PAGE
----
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Use data science to acquire that competitive edge

Use Data Science to Acquire that Competitive Edge

How do we squeeze value out of Data Science?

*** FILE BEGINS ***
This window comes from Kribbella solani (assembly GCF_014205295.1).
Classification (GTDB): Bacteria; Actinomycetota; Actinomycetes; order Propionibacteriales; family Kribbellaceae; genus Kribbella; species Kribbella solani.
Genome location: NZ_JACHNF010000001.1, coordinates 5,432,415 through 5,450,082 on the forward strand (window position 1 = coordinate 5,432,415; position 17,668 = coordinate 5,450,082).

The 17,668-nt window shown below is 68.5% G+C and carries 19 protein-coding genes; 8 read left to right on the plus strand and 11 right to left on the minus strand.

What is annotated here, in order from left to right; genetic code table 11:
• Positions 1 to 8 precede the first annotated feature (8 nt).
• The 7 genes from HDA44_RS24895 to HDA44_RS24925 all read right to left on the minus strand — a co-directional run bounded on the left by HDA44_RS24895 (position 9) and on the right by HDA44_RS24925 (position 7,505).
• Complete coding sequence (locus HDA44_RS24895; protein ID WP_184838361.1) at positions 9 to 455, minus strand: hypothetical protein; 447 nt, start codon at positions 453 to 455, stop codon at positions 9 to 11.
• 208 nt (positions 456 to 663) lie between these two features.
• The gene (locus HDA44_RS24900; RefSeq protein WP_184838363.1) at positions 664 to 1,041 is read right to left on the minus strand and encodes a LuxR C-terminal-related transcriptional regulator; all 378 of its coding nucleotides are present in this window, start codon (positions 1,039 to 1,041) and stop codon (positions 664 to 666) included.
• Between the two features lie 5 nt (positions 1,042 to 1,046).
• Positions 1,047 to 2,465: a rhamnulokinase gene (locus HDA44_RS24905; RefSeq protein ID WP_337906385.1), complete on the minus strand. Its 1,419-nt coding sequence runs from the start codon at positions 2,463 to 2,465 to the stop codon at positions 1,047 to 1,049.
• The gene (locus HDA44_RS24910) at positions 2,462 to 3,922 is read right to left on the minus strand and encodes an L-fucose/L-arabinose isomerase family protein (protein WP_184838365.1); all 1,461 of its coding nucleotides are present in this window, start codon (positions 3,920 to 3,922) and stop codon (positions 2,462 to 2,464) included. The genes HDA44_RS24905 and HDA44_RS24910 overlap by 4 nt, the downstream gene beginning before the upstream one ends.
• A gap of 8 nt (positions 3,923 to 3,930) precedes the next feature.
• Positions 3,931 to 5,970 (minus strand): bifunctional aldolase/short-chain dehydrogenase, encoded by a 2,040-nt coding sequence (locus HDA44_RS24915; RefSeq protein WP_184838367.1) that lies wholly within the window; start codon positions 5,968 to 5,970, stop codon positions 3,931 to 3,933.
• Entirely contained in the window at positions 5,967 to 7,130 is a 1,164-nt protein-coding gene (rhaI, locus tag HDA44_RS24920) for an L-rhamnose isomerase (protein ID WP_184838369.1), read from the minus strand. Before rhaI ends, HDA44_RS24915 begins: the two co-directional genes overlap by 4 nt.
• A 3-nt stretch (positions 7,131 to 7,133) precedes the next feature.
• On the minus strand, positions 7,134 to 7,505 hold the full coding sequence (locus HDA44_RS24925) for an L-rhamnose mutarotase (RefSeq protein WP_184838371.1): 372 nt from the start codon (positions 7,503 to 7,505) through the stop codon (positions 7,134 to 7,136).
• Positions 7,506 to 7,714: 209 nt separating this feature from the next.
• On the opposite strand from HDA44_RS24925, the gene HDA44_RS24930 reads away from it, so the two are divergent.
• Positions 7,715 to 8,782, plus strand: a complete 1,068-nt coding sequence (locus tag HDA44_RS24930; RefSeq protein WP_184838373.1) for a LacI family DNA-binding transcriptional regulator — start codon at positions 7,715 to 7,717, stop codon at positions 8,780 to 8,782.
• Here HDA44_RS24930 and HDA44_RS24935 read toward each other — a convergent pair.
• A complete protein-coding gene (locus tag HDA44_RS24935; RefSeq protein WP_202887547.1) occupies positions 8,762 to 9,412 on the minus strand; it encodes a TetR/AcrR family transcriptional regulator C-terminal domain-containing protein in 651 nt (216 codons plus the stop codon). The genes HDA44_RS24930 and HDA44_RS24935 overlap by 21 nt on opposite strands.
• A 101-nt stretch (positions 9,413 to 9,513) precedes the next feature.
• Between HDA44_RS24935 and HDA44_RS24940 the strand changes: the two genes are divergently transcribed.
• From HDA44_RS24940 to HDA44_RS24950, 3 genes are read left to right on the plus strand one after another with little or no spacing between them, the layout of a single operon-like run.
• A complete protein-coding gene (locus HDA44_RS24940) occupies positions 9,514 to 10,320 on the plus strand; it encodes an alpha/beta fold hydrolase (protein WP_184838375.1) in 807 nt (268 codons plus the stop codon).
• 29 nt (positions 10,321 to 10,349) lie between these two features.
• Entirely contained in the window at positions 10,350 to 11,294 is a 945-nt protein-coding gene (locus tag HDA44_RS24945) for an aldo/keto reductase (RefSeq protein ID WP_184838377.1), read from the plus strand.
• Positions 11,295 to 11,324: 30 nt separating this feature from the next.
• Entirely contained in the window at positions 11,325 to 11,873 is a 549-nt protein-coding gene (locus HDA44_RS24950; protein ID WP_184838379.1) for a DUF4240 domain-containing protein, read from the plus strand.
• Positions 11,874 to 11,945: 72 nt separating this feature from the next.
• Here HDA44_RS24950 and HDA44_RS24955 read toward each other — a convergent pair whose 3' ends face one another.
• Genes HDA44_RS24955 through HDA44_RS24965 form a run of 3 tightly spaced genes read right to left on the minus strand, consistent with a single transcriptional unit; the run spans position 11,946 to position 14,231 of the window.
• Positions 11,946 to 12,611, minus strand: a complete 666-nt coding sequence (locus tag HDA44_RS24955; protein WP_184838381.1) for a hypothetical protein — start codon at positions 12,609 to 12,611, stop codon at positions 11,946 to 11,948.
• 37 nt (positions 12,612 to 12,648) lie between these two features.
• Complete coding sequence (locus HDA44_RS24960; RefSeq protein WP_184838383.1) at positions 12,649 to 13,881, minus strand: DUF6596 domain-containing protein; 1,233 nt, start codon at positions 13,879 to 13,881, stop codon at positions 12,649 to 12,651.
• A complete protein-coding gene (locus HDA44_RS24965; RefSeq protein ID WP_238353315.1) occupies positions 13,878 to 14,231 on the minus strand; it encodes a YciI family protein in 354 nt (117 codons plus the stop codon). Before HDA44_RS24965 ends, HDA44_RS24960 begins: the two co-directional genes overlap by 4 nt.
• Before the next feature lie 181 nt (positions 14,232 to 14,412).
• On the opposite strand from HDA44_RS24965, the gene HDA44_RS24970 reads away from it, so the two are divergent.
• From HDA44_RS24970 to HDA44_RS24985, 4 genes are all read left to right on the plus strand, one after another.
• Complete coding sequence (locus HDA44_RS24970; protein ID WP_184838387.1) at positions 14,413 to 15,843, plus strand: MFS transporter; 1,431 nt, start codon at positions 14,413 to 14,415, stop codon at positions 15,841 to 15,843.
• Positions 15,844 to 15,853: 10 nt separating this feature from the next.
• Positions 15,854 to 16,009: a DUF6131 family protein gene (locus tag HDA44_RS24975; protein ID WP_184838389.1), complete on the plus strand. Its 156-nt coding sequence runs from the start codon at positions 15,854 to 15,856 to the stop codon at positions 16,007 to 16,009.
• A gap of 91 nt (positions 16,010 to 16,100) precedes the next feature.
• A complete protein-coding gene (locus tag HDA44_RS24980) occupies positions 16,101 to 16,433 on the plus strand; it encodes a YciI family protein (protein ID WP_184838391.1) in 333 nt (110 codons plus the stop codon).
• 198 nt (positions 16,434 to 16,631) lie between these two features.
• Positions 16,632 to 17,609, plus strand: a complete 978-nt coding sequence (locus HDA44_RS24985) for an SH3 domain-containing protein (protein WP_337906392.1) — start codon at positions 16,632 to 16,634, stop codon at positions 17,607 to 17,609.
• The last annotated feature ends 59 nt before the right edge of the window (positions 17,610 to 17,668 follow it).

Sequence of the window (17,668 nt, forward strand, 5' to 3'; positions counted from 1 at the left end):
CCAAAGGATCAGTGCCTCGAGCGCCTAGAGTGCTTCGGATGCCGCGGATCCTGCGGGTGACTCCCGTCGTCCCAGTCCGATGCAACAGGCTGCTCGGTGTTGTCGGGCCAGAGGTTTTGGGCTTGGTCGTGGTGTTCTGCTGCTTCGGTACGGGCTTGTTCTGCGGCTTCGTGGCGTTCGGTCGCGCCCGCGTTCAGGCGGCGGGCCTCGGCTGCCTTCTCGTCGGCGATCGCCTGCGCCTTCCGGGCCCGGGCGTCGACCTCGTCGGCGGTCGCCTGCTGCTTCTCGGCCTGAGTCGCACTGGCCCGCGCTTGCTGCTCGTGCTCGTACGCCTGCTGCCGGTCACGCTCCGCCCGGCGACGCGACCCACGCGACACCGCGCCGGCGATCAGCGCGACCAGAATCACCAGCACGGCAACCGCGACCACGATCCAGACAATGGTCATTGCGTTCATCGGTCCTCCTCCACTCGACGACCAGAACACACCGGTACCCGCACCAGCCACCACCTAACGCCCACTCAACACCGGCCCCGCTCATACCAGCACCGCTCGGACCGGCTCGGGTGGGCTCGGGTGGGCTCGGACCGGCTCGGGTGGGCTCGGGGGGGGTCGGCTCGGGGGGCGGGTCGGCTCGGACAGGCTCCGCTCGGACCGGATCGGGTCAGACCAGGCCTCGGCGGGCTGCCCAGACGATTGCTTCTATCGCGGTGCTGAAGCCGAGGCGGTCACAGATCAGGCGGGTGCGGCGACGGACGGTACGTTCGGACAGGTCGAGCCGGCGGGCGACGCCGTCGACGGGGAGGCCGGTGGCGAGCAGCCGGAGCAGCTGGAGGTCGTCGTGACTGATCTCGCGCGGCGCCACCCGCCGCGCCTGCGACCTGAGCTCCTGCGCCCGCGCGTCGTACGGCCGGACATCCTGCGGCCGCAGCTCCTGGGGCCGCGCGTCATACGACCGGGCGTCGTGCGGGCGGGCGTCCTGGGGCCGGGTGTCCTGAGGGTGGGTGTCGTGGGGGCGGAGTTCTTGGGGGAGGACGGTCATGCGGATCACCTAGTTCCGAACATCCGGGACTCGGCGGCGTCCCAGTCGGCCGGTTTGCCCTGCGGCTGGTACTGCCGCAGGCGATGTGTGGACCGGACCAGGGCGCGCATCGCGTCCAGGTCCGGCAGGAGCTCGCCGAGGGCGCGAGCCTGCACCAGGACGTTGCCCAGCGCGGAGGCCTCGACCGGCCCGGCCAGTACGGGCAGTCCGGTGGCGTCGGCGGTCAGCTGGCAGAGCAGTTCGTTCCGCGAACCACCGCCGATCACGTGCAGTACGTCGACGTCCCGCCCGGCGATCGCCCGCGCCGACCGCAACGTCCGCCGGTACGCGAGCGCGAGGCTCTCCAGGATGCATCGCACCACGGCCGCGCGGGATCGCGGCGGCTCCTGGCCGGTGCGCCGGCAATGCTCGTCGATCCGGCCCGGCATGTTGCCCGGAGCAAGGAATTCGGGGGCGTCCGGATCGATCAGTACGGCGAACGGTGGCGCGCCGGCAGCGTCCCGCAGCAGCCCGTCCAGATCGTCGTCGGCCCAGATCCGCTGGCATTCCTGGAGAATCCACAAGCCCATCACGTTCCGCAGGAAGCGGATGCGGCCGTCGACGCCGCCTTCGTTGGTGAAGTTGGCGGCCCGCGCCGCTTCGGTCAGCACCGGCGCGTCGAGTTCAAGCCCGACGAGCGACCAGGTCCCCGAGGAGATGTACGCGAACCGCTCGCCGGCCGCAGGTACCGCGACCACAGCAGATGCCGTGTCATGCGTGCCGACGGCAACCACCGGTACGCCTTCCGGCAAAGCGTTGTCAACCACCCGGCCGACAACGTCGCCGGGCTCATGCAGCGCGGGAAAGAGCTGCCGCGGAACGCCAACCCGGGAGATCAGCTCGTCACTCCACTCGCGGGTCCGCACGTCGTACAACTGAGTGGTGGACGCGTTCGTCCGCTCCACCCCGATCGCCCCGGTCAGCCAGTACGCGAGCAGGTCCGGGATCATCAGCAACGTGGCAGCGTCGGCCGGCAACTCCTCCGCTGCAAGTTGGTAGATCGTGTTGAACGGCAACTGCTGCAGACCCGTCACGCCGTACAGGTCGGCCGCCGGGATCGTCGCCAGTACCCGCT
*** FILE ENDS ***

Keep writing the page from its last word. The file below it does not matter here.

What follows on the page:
It is well established that Data science plays a key role in almost all specialized fields. The outcome of an election could be swayed from losing to winning it by proper classification of potential voters. The ability to predict user engagement accrues large gains in advertising.  In the manufacturing and transport sector, being able to forecast a machine failure or vehicle breakdown is a great advantage. What generates excitement and holds promise is that data science can give a competitive edge to almost any business that acquires the right data and hires the right talent. However we first need to clear a few common misconceptions as regard to the value of Data Science. The common perception regarding Data Science is that  data-driven companies are miles ahead of their contemporaries in terms of performance. We just need to consider Netflix, Amazon and Google. All that is required is high-quality data with the right velocity, variety, and volume, as well as skilled data scientists who can unearth hidden patterns and tell convincing stories about what those patterns really imply. These companies have a much greater competitive advantage and are driven to perform optimally due to the resulting insights of the data scientist. That’s the story doing the rounds. Sounds good? Actually, on ground, things are a bit different… First and foremost, let’s tackle what is to be looked for in a data scientist. An internet research on the skills required for a data scientist will reveal a heavy focus on algorithms. It’s a common assumption that data science is mostly about creating and running advanced analytics algorithms. Secondly, the story-line doesn’t pay credence to the subtle, yet very persistent tendency of human beings to reject things they don’t like. Having gained an insight from a pattern found in the data, it’s a common assumption that all that remains for someone to accept it just a matter of telling a good story. This is the “last mile” assumption, after putting in a great deal of effort analyzing the data. Often, what happens instead is that the requester questions the assumptions, the data, the methods, or the interpretation of the data scientist; who thereafter runs around putting in follow-up research effort until they either tell the requesters what they already believed or just give up and find a new project! A different story line for deriving value out of data science The pre-requisite to getting that competitive edge through data science, is to have a good definition of what a data scientist really is. Data scientists are, primarily, scientists. They use the scientific method- Research Methodology. They take an educated guess at hypotheses, based on the evidence gathered and thereafter draw conclusions. Data scientists specialize in the study of data, rather than specializing in any particular domain, such as earthquakes, aquatic life etc. Like any other scientists, their job is to create and test hypotheses. This boils down to data scientists having falsifiable hypothesis to go ahead with their job. Now this puts them on a tangent to what is the commonly perceived story-line. Thus, in order to develop a competitive advantage through data science, the data scientist will require to have a falsifiable hypothesis about what will create that advantage, take an educated guess at the hypothesis, then drown himself/ herself in work trying to confirm or refute it. Any of the numerable specific hypotheses will all have the same general form: It’s more effective to do X than to do Y For example: Our company will sell more widgets if we increase delivery capabilities in Asia Pacific.